provides for the coiuago of tho bulliou
ueld under the Sherman act.
That act provides that the bullion
shall bo coined Into standard silver dol
i irs. ''he Suormiu act is uot repealed
and hence the president's observations
that it is not clear into what kind of
(Mills tho bulliou shall bo struck la uot
lawyer-like, as the lawyer would kuow
the bill is a mcro suppllment to the
Sherman act aud loaves tho bullion to
be coined uudor that not. No friend of
the bill lu tho house or soualo has ever
considered it as wauting In cortainty
or requiring uu amendment. These
criticisms of the bill itself were wholly
unnecessary by tho president, when he
gives congress to understand that no
bill could possibly be drawn compell
ing the coinage of tho silver bulliou
which would meet his approval.
A president in avinnatliv with th
a president, in sympainy witti tne
purposes of the bill-would have signed
It. College professors may criticise IU
language, but a man who sprung from
the people, like Abraham Lincoln, and
representing not the money power, but
the interest of tho masses, would have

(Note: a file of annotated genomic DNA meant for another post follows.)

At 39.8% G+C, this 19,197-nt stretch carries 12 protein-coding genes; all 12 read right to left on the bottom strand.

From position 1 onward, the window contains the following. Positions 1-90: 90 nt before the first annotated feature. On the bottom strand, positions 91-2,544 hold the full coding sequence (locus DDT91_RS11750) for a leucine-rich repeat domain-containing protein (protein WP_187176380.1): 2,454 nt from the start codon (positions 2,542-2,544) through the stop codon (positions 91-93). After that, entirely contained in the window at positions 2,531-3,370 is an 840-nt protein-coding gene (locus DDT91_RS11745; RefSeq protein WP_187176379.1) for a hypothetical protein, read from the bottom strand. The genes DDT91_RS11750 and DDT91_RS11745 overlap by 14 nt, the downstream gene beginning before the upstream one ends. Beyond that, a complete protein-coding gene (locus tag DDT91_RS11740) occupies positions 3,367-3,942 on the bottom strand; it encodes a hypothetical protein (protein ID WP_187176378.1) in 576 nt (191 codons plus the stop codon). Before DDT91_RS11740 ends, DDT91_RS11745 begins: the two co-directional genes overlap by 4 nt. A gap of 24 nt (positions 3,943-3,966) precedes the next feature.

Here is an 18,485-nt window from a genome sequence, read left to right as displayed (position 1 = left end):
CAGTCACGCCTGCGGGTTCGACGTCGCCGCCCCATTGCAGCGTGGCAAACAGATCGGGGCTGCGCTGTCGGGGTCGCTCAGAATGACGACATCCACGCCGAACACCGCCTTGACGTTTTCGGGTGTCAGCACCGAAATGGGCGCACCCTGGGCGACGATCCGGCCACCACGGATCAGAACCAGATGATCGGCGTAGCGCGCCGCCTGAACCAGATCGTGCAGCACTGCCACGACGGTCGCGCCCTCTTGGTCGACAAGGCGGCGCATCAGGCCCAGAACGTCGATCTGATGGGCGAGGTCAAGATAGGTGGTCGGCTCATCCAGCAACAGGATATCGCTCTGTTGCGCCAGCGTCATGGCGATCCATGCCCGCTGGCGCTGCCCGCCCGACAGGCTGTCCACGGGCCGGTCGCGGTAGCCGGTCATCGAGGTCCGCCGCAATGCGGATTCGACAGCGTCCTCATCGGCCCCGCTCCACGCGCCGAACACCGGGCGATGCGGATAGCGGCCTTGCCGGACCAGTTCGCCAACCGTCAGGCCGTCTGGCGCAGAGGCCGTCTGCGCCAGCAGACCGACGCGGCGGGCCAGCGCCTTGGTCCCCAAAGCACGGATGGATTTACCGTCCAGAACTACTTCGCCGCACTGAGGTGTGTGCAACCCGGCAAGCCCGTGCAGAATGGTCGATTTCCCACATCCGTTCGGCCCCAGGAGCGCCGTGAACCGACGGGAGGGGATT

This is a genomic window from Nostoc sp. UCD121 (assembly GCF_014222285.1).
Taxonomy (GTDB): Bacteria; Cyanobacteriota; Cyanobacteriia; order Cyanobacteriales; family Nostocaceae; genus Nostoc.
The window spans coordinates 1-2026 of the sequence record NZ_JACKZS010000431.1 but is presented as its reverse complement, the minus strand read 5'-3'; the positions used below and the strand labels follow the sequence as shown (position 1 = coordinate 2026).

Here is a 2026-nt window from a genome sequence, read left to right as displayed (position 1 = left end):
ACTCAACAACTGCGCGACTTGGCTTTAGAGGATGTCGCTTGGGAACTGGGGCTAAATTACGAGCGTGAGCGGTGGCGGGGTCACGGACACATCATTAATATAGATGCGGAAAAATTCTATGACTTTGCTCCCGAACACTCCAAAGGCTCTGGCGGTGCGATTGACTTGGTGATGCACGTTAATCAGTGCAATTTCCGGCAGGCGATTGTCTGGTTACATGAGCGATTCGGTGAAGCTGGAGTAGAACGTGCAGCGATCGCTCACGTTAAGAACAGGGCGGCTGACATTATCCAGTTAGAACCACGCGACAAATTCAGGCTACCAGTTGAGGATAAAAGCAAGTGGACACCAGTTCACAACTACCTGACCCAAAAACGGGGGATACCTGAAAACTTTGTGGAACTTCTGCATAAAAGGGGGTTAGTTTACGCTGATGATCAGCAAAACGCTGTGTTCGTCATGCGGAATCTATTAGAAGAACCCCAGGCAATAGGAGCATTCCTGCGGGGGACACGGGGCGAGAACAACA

signed the bill, although college pro
fessors might have stigmatized him us
Concerning tho future of tho silver
movement, Mr. Blaud said: "It Is evi
dent that under the single gold stand
ard nothing can be done ou the cur
rency question without consulting the
few people who own the gold of tho
w rid. These people have dictated the
vo'.o of the bill. The ilht from now on
will be whether thepeoplo of this coun
try will control tho currouoy by per
mitting gold and silver to come to the
mints free and thus supply themselves
w.t'i constitutional mouey, or whether
we uro to bo mere slayos of tho owners
of gold in Lombard street and Wall
street. The day is nst approaching
w ten tho people's president will sign u
o i nage hill. I intend to do everything
iu my power to present to tho president
u free culu-ige bill aud let him exorcise
his rules of LluJel Murray ou that."
-1 ... ...
AUfli'lN, Texas, Mtrch 31. A do
tujhmeiit of Coxey's army, 470 strong,
reached hero ou a special train from
Sierra Blauoa, Texas, via Han Antonio,
undur ooiirnuidof Cl. Aubrey aud
L'eut. Col. Payne, with Gen. Lewis
Fry as chief of brigade. Fry wanted
to march the men to Governor Hogg's
m union to thank him forgetting them
out of Sierra, Blanc, but the police
prevented that. The Texas Pacific will
take tjiain ou to Its junction with the
Iron Mountain, whloh Is expected to
transport them to Bt. Louis,
Army of Commonweals.
Pjtthjiuiuj. March 31. Coal miners
of the Clearfield region are preparing
for a movement like Coxey's. They
propone to march aoross the state to
Maryland, to Induce miners In compet
ing regions to Jolu them lu a demand
or strike for higher wages.
East PALKSTiNKtMiiroh 31.- Coxey's
army returned march thl morning,
with 184 men ia line,
THE HORSE PARADE.
A Small Display at tho Annual Stal